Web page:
Pragmatic 18: Mediocrity, Consensus and Perfectionism

31 March, 2014

CURRENT

John and Ben tackle design consensus and dictatorship/auteur styles of design development. Is the dictatorship model better and if so what makes a good dictator?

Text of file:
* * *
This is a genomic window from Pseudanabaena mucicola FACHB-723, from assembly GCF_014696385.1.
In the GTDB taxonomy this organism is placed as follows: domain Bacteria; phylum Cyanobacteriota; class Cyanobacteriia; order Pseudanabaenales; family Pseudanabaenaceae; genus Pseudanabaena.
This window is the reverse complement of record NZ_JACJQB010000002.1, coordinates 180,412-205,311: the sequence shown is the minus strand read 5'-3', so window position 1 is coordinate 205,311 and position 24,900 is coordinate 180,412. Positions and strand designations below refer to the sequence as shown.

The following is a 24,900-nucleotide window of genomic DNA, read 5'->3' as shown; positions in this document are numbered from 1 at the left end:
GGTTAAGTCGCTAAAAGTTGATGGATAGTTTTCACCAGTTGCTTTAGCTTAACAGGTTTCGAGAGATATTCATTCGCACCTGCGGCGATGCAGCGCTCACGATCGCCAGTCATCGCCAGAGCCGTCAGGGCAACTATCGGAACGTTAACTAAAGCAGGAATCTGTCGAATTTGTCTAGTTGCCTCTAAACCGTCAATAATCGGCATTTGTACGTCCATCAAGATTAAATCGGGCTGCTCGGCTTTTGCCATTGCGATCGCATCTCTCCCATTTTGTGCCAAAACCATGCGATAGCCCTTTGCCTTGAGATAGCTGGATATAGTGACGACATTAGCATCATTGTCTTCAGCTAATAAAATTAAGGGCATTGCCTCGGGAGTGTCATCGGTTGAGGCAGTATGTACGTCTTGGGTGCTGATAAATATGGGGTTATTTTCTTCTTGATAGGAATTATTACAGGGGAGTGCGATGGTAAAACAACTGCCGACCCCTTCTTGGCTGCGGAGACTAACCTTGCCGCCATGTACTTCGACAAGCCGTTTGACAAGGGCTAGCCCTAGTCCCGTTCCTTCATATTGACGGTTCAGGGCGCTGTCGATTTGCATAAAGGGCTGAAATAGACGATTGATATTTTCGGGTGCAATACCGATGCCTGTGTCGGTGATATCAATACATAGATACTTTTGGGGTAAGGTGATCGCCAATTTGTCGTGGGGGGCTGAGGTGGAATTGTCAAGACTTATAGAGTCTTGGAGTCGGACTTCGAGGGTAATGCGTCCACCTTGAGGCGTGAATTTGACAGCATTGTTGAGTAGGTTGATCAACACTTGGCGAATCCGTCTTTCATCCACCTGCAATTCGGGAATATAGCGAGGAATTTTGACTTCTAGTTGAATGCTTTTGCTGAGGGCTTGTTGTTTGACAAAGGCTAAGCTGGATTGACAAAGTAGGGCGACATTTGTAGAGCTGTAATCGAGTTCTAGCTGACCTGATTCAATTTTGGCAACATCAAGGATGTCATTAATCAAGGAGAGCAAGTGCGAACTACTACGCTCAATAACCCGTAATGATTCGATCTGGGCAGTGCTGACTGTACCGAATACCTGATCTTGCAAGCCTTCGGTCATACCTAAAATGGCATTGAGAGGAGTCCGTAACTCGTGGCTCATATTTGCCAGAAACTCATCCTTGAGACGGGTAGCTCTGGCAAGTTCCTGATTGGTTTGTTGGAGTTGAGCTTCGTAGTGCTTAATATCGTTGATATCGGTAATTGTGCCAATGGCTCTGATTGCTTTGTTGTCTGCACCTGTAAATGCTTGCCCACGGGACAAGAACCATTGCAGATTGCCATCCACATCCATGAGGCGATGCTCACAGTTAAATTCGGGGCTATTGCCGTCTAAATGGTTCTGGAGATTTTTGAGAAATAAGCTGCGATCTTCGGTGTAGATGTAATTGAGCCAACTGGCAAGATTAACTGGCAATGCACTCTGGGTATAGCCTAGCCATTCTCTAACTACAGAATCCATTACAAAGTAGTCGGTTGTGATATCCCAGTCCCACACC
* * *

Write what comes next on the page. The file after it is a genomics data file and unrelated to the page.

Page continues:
Transcript available